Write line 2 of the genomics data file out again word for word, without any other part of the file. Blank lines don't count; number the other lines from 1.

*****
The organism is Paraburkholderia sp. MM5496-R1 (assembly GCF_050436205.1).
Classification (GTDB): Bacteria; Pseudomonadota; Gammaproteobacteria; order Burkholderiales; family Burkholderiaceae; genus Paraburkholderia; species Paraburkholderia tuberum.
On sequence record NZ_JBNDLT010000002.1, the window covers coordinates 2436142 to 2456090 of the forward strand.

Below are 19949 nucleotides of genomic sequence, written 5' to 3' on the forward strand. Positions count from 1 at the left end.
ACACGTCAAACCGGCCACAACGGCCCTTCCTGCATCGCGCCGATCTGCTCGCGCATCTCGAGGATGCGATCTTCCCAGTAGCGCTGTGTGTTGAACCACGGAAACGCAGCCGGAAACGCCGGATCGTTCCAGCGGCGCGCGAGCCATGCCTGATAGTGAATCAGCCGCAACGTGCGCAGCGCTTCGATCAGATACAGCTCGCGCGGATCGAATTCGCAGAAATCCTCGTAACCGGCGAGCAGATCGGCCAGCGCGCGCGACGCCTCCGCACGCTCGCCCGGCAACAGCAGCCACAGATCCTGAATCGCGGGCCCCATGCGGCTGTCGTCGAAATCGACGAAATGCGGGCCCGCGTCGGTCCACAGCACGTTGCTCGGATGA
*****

Classification (GTDB): Bacteria; Pseudomonadota; Gammaproteobacteria; order Burkholderiales; family Burkholderiaceae; genus Paraburkholderia; species Paraburkholderia tuberum.